Vancouver Triumphans may have actually inspired Paul Goranson consciously or subconsciously when he drew this proposal for the British American Bank Note Company in the 1930s.
I can’t tell exactly where these murals would have been painted, but perhaps we can determine this after a closer look inside the building. Though I can’t be sure, these murals may actually be buried under a few layers of paint!
Speaking of lost murals, another one of James Blomfield’s greatest works was destroyed by fire on April 15, 1957. James had painted the ceiling of the ballroom at Government House in Victoria in 1903. From page 31 of A National Soul: Canadian Mural Painting, 1860s-1930s:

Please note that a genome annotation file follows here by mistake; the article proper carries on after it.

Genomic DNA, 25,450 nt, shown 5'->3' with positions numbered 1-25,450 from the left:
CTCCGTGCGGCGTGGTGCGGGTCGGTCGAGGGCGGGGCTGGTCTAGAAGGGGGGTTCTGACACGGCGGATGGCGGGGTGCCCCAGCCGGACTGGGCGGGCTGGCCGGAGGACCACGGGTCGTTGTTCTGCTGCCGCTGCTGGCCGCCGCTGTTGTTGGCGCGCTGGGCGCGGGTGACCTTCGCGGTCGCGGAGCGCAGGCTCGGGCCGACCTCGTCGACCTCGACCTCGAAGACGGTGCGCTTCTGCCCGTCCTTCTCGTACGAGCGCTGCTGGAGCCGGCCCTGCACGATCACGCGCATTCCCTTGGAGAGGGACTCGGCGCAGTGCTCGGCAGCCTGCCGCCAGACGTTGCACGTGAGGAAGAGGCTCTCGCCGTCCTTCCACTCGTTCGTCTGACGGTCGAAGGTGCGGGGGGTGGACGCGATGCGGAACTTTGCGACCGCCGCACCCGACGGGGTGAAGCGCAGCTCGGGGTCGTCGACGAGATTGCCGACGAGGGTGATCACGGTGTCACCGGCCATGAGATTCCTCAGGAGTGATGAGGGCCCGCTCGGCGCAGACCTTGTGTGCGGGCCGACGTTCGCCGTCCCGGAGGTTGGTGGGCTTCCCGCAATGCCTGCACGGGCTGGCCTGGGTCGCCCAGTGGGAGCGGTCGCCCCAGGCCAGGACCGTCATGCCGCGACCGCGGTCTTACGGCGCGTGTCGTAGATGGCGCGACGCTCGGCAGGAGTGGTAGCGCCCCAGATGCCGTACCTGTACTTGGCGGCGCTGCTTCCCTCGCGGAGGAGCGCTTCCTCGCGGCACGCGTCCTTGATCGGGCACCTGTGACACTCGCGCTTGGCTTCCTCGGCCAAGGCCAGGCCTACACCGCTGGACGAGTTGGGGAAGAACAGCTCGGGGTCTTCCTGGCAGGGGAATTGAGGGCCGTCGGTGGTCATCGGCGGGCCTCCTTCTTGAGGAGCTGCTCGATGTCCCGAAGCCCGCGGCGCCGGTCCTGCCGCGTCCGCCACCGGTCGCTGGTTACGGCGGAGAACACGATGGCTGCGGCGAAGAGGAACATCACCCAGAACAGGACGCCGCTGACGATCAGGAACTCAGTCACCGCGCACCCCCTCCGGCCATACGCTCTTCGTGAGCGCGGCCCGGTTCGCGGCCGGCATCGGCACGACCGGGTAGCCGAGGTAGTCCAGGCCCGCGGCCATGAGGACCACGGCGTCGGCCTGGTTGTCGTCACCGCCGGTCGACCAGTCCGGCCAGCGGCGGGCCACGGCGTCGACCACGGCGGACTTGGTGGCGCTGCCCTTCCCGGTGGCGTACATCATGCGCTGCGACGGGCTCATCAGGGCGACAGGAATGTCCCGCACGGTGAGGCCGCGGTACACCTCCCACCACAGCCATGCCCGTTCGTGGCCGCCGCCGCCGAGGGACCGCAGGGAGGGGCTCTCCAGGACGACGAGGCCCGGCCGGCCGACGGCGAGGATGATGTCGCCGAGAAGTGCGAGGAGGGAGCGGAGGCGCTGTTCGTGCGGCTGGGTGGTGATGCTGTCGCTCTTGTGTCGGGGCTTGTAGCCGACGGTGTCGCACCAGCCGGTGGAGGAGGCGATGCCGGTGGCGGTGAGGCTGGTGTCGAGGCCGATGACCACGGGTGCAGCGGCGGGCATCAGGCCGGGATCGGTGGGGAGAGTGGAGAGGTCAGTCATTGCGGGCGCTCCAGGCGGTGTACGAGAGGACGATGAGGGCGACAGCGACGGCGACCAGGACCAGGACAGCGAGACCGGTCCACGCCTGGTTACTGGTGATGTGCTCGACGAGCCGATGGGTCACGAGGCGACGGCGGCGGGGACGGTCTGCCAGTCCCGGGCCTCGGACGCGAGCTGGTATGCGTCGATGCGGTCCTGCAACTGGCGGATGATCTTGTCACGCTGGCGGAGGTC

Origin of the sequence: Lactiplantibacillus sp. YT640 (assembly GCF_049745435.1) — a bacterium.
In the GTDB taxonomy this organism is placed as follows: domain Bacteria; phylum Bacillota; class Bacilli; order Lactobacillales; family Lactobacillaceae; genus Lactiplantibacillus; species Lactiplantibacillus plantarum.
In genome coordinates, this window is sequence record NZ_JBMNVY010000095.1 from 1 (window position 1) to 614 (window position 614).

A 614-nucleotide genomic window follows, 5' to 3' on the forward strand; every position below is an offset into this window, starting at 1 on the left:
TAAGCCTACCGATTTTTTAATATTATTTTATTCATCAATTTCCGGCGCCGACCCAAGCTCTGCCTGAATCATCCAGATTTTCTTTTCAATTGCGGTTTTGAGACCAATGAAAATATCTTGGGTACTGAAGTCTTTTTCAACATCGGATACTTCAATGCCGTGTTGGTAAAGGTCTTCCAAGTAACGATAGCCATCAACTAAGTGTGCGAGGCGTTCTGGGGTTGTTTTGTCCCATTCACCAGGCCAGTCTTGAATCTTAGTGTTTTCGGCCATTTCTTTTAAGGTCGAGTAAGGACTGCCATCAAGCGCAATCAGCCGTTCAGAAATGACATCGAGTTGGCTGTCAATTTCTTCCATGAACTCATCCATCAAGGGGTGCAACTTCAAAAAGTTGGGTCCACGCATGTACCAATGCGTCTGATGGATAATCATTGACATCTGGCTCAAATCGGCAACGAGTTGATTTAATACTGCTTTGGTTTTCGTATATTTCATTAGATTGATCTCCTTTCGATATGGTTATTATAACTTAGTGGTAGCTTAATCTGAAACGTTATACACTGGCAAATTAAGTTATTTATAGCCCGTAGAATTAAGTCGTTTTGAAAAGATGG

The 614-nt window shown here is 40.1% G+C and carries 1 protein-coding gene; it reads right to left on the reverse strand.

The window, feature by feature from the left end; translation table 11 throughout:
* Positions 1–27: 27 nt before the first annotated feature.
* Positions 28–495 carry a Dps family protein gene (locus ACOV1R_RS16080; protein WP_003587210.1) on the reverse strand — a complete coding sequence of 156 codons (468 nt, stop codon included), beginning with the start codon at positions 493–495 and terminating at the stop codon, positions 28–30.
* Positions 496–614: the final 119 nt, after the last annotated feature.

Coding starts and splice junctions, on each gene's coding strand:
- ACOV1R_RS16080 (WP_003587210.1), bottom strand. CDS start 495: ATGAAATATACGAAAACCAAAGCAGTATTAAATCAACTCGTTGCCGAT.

The work was composed of colossal figures of Indian warriors on the spaces between the ceiling arches, connecting by an interlace design of pine cones, pine needles, dogwood, and other local flora. Painted with the totems (protective spiritual images) of various Northwest Coast Native tribes, these figures appear as “Canadianized” classical personifications.
Images B-08471, C-07768, D-03031, E-02750 of Government House are from the BC Archives. But if anyone has any pre-1957 images in colour, please let me know!
Special thanks to the VPL librarian for your assistance with this post!
Only Seafood III by Kellie Talbot, who is having a solo show entitled "AMERICAN LANDSCAPES" at the Smash Gallery from February 1st to March 2nd, 2013.